42.6

 

Demand (n = 33)

Mean HH density around each shop (SD)

108

(80)

Mean fever density around each shop (SD)

22.8

(16.9)

Fever prevalence in households around each shop (SD)

0.23

(0.12)

Proportion of households with cash crop farming around each shop

25.1

(21.1)

Acres of land owned (average in HDSS)

1.8

(3.74)

Head education (all HDSS)

Primary or below

60.5%

 

Secondary

30.9%

 

Above secondary

8.6%

 

Supply-side factors collected through the survey include size of the outlet, training of the staff, and competition. The median number of neighbours within 1 km was two, but ranged from zero to 12. A government facility was located within 1 km for 42.6% of the outlets.

The number of staff ranged from one to six and 62% of retail outlets had only one staff member. On average, shops sold ~20 courses of anti-malarials in the preceding one-week period; 46.4% of shops had a nurse or nurse-aide on staff and 39.2% had a pharmacist or pharmaceutical technologist; 25% of shops had untrained staff (no relevant training or education) dispensing drugs.

Demand-side factors including local population density and fever burden were estimated for shops within the HDSS (n = 33) by extracting local population characteristics around each outlet. The mean density of households (number per 0.8 sq km) around an outlet was 108 and the mean number of fevers within these households in the last six months was 22.8. The ratio of fevers to households (local period prevalence per 0.8 sq km) was 0.23.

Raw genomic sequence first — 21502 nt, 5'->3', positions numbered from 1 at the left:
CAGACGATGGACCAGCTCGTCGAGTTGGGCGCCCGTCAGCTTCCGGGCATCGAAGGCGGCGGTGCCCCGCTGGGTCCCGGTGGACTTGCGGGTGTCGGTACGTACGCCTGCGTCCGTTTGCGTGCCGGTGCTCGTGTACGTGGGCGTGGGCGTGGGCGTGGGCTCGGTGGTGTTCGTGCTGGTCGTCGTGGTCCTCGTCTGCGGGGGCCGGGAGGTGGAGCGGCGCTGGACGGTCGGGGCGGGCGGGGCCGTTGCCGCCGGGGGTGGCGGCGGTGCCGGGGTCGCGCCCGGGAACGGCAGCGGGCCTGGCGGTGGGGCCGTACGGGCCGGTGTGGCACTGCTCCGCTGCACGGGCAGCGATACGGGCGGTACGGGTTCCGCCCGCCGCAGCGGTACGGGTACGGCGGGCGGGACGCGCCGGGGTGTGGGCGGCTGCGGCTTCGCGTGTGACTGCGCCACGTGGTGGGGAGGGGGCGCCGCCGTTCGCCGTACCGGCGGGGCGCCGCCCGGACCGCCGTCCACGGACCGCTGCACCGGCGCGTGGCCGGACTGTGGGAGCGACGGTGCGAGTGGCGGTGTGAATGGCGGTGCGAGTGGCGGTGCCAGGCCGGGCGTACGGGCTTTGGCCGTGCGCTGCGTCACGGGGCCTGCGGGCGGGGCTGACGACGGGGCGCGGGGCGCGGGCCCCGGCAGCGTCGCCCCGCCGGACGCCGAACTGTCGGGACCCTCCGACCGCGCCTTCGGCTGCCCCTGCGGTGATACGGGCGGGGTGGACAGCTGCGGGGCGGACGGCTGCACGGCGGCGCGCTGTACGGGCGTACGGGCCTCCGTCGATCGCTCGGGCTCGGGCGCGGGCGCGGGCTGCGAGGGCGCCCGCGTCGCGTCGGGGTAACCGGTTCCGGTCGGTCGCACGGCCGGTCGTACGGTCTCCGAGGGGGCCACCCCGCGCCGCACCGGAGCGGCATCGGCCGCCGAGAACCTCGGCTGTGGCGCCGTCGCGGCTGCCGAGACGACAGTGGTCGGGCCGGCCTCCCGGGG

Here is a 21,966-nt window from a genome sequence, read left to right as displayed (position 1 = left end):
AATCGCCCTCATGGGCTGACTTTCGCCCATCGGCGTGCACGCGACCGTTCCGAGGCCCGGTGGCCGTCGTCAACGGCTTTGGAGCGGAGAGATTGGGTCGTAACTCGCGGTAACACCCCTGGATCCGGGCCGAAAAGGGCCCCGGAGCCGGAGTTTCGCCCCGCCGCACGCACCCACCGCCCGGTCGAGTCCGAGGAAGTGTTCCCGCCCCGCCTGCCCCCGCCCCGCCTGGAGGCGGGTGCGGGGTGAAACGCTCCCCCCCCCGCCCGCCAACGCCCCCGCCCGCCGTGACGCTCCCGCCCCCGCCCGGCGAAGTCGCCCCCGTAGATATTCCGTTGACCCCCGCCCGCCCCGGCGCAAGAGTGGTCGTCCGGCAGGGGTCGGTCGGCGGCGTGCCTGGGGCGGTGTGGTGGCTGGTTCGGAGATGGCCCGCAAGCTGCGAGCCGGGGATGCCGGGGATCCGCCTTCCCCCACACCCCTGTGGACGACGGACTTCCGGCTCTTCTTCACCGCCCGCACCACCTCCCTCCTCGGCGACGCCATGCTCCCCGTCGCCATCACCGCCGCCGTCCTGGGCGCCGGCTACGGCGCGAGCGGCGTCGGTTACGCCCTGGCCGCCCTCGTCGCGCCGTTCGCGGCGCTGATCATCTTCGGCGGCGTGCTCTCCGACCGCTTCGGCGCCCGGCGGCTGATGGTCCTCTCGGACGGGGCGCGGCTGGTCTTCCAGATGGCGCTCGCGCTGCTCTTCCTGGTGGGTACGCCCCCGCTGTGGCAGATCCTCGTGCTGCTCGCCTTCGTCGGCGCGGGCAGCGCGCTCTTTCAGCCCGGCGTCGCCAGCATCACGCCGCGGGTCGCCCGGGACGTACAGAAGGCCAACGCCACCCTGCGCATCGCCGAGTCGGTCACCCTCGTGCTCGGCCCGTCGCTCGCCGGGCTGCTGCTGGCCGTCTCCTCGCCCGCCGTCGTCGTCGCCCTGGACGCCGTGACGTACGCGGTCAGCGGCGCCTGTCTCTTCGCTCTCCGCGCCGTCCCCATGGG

Average household characteristics that were predicted to reflect purchasing power (acres of land owned, education of the head and cash crop farming) were also estimated around each outlet. On average, 23% of households within 0.8 sq km of outlets were cash crop farmers and households owned on average 1.8 acres of land. Overall, 39% of household heads had secondary education or above.

The average price of a treatment course of AL was 2.73 USD and ranged from 0.38 to 7.50 USD. The average price for quinine (1.21 USD, range 0.25-5.63 USD) and SP (0.65 USD, range 0.19-1.50 USD) was lower than for AL. The geographic availability of SP and quinine is much greater than for AL (Figure 1). Pockets of AL availability coincide with peri-urban areas and market centres where price heterogeneity is greater. However, lower prices for AL are found in areas where shops are sparser.
Figure 1

Map of study area showing sales volume and price of antimalarials in retail outlets of Bungoma East district. a, b, c. Sales volume in the last one week for sulphadoxine-pyrimethamine, artemether lumefantrine and quinine, respectively. d, e, f. Price of sulphadoxine-pyrimethamine, artemether lumefantrine, and quinine, respectively. The size of the circle scales with the magnitude of the variable depicted.

Anti-malarial stocking practices